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Thread: Shellac & Fingerprints

  1. #1
    Join Date
    Jan 2008
    Jay, Maine

    Shellac & Fingerprints

    This is my first time using shellac as an actual finish not just as a seal coat. I have made a small box (ash with purpleheart lid) and used Seal Coat as a finish on the purpleheart so as not to darken it too much. I have read that using an oil base finish (Danish Oil, Poly, Arm-R-Seal, etc.) will really darken the purple color. The Seal Coat darkened it a bit but still left it a nice shade of purple.

    The problem, even after several days of drying - when I touch the shellaced top, it leaves fingerprints that don't rub off with a rag or a white synthetic pad. I can do a light sanding and add another couple of coats to fix the problem but am hesitant to leave it as is because as soon as my granddaughter touches the top, her fingerprints will be there to stay.

    Any suggestions? Perhaps a coat of wax? Or just Arm-R-Seal it after all?


  2. #2
    Join Date
    Jan 2007
    Honolulu, Hawaii

    Shellac & Fingerprints


    I'm not a finishing expert, but do these fingerprints look like they are pushing the shellac away? or are the prints in the shellac finish?

    If they appear like the first example, you may have left oil from your fingers on the wood prior to applying the shellac. You wouldn't be able to see them until the finish is on, and sometimes not until it dries. The shellac IS drying, isn't it?

    My advice, you should re-sand the surface and wipe it down with alcohol before applying the shellac this time. Make sure you don't have oily or sweaty fingers when you do the finishing.

    Sure hope this helps.

    Aloha, Tony
    "You got to learn from the mistakes of others. You won't live long enough to make them all yourself". (Author unknown)

    "Time flies like..... an arrow,,,Fruit flies like..... a banana." Groucho Marx

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    Registered voting member

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  3. #3
    Join Date
    Apr 2007
    No, not all of SoCal is Los Angeles!
    The nice thing about shellac is if you don't like it, soak a pad with DNA (I use paper towels and change often) and rub it off. Test some of your shellac on a piece of scrap. It should dry to touch in 15 to 20 minutes. I sand mine at 30 minutes, no problem. If yours is not dry enough to sand in an hour, buy new.

    Check the date on your can. Seal Coat should have a 2 year-plus shelf life BUT, shellac will age differently based on how it is stored. High temperature in particular, shortens life per the manufacturer. I keep mine in my office in the house (I figure if I'm happy, its happy) and have never had a problem.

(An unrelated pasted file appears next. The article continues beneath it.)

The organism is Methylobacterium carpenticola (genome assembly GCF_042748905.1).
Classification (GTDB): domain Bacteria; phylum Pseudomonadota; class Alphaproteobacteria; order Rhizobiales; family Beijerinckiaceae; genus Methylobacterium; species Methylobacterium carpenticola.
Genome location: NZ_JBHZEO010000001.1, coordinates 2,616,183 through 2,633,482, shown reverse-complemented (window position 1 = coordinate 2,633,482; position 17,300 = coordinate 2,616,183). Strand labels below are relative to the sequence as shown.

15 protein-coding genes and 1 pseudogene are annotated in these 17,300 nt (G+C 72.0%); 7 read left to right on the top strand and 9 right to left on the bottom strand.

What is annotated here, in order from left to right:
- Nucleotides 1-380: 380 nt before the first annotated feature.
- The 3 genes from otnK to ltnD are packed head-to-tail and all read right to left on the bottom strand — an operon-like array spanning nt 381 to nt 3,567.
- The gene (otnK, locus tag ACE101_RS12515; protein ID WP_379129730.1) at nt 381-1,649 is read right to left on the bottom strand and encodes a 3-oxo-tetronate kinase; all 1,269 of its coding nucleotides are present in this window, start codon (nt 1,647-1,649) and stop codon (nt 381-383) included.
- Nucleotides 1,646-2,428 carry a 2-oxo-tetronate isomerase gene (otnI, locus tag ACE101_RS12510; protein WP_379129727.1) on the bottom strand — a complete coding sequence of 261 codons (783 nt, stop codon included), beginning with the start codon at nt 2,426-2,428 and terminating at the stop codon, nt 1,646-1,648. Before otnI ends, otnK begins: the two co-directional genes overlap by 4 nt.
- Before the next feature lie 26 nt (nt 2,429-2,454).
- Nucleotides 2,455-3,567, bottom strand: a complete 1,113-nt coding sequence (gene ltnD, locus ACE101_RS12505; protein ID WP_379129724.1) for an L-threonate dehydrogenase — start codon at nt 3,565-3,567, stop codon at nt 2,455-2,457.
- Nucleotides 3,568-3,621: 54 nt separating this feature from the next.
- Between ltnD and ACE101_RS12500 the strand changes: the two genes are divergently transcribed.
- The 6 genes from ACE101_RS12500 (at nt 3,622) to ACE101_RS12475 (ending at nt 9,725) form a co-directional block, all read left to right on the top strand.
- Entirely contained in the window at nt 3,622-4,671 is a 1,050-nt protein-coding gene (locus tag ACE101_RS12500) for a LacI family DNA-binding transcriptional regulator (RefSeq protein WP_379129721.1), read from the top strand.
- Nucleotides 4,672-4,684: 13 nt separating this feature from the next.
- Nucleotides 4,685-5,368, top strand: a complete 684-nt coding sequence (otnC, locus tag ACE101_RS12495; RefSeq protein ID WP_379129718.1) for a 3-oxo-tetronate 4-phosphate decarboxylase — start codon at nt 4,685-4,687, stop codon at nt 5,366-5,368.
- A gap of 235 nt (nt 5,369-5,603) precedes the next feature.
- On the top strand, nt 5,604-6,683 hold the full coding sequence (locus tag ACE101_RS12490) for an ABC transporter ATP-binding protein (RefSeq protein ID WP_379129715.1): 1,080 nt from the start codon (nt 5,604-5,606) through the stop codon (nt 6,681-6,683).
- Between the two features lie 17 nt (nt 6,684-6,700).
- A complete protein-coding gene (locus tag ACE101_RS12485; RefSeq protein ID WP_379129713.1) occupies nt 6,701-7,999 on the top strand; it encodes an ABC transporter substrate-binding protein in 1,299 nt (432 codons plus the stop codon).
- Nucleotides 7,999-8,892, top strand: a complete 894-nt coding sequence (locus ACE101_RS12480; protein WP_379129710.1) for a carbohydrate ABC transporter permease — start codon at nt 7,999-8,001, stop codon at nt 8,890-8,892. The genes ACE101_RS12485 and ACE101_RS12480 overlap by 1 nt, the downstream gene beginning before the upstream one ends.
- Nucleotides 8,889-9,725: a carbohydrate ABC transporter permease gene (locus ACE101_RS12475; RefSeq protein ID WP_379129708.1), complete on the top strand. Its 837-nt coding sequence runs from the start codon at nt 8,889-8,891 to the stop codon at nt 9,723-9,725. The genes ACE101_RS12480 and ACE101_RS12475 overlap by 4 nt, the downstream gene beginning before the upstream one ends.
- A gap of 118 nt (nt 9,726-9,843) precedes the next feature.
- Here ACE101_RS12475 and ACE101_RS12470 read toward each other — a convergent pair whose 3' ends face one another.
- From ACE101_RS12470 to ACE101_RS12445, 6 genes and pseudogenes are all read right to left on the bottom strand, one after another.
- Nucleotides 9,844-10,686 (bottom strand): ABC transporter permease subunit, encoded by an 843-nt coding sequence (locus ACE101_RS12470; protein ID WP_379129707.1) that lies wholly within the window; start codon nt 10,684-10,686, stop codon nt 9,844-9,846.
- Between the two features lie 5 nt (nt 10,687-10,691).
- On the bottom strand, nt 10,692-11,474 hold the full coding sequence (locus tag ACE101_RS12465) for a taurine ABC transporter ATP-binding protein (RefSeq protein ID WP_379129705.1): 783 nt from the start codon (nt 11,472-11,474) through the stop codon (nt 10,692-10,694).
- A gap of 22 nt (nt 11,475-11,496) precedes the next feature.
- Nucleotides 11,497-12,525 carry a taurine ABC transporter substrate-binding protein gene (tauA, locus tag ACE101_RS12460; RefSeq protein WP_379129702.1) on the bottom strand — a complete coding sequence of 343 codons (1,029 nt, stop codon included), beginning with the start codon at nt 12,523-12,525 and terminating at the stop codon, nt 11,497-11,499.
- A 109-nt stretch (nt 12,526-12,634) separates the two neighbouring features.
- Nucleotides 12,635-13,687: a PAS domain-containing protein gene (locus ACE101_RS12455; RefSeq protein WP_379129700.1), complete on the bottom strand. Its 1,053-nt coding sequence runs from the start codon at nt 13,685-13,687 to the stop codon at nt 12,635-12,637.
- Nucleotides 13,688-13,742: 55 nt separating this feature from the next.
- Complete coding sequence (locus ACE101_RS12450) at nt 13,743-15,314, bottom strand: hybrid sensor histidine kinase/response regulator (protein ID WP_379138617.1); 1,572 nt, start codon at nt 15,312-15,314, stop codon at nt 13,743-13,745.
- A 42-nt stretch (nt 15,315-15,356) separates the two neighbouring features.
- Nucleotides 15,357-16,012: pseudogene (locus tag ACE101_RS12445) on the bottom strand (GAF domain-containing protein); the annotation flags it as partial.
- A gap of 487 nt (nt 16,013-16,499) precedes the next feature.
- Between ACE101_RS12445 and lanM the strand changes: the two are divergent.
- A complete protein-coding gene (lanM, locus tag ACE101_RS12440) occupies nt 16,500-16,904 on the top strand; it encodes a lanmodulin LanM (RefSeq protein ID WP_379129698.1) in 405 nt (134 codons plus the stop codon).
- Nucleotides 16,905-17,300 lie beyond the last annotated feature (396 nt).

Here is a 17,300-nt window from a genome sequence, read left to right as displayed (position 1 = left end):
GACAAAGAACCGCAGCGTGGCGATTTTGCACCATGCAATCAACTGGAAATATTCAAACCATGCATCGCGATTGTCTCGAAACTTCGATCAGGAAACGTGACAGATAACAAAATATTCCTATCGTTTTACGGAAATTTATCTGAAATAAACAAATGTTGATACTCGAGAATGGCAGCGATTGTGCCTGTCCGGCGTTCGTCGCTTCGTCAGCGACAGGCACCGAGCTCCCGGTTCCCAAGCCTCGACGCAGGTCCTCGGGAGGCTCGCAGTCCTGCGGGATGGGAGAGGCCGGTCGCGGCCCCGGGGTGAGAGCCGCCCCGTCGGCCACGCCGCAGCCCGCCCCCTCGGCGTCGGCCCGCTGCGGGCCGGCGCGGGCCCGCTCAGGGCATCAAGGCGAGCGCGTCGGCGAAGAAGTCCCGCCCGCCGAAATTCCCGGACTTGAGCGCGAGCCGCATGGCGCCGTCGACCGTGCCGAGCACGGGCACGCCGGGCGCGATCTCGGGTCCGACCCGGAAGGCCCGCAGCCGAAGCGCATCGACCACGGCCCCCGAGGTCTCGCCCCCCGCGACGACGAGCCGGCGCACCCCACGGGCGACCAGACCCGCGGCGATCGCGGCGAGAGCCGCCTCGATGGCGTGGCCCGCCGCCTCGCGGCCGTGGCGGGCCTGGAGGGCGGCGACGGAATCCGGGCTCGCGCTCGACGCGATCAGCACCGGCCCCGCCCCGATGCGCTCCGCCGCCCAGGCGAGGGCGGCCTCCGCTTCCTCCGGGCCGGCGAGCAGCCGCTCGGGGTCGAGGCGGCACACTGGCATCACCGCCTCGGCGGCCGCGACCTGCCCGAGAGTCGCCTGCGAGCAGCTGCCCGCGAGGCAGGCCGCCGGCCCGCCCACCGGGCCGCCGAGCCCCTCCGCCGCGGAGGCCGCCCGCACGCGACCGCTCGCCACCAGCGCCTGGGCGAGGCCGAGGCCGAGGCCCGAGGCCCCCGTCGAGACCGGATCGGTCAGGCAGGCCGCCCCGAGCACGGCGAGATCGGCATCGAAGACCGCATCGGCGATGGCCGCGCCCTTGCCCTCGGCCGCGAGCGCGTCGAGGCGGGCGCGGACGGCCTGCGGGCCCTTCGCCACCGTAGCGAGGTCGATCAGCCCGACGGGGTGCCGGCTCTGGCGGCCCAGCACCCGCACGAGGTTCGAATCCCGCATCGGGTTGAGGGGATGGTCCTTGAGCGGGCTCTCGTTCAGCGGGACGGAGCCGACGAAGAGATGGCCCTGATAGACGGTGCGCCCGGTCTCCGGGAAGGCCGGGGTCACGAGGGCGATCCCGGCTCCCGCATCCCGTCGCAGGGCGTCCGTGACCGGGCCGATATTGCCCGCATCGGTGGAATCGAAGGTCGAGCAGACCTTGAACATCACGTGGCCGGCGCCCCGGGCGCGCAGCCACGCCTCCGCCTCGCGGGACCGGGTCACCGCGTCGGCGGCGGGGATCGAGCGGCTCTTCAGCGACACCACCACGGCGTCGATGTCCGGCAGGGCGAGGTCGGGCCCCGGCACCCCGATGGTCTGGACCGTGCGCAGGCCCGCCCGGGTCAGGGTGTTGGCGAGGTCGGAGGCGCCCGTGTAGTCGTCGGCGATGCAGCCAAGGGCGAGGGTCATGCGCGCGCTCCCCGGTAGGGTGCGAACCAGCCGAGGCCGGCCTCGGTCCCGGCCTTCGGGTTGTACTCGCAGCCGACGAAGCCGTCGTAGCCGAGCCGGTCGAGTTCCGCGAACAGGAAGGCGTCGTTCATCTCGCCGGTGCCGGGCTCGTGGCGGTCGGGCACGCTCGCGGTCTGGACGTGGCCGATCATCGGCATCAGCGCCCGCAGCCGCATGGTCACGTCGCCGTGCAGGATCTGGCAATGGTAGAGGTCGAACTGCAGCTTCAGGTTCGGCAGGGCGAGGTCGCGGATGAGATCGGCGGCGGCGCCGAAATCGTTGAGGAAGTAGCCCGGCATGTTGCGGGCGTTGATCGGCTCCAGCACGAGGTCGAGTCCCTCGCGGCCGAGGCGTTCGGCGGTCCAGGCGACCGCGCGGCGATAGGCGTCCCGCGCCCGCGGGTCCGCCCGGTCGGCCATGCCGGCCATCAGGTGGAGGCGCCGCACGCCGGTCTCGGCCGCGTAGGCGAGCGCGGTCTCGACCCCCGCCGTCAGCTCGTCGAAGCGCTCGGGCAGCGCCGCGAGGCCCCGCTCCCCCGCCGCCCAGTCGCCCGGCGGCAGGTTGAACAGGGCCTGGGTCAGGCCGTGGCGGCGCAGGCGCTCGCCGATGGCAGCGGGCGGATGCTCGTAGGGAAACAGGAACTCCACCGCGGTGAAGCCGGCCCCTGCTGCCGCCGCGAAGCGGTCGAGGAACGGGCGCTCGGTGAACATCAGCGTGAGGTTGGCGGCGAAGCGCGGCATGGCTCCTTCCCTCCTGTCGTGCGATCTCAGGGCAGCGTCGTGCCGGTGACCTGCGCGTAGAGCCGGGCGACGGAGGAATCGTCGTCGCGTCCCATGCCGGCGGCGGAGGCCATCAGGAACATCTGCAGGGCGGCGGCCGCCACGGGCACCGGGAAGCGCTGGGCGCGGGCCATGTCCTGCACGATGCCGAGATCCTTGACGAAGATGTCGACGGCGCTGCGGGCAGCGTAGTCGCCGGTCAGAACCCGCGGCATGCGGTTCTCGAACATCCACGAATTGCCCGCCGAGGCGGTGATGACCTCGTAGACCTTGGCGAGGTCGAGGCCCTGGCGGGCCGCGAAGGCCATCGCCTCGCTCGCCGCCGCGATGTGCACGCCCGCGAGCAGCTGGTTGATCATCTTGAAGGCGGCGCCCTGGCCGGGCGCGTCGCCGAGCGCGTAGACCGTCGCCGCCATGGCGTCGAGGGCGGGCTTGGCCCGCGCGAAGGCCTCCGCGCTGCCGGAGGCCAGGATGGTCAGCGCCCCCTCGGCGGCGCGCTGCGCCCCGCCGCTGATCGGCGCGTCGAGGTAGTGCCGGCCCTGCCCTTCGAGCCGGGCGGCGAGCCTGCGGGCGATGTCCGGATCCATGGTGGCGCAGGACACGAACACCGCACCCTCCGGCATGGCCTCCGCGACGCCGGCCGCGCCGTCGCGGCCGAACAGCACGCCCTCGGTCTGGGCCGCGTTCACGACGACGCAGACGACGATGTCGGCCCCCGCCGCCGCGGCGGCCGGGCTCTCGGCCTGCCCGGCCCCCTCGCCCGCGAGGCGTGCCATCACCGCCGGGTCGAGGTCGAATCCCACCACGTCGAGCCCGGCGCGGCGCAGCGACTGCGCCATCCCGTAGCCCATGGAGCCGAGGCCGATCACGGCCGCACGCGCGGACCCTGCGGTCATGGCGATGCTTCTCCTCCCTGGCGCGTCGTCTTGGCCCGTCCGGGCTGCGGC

Any sufficiently advanced technology is indistinguishable from magic.
    - Arthur C. Clarke

  4. #4
    I agree,sounds like a problem with the age or condition of the shellac. I mix it fresh,mostly for the colors. The less refined-the more natural color. If shellac were discovered today it would be called a wonder finish. I also believe shellac would stick to peanut butter.



  5. #5
    Join Date
    Apr 2009
    Outside the beltway
    !st thing when applying shellac it's best to apply a 50/50 mixture thinned down wait 24 hours between coats. Shellac dose bring out the beautiful grain of the wood but it's a terrible finish unless you French polish the finial few coats and then wax over.

  6. #6
    Join Date
    Dec 2008
    falcon heights, minnesota
    i beg to differ dave, all of my furniture i've made over the last 5 years have gotten 3 coats of amber shellac, no french polishing, and they look just fine.
    benedictione omnes bene

  7. #7
    Join Date
    Apr 2009
    Outside the beltway
    Dan I don't disagree with you its comes down to the type of finishs you want. If your looking for a old world finish with is considered by most these days a "Gallery Finish" then you french polish and wax. Shellac has never been a staying finish, water marks , alcohol will damage the finish fast. But it is a very easy finish to fix, just sand and re-apply.
    A friend who is a finisher in Philly will spray on shellac in what we call piss coats, very sear coats which will not give the look of spray, but I differ with him on that. The reason I apply oil coats is for stability and hardness to with stand water and alcohol. For straight shellac finial should be steel wooled and then waxed for some protection.

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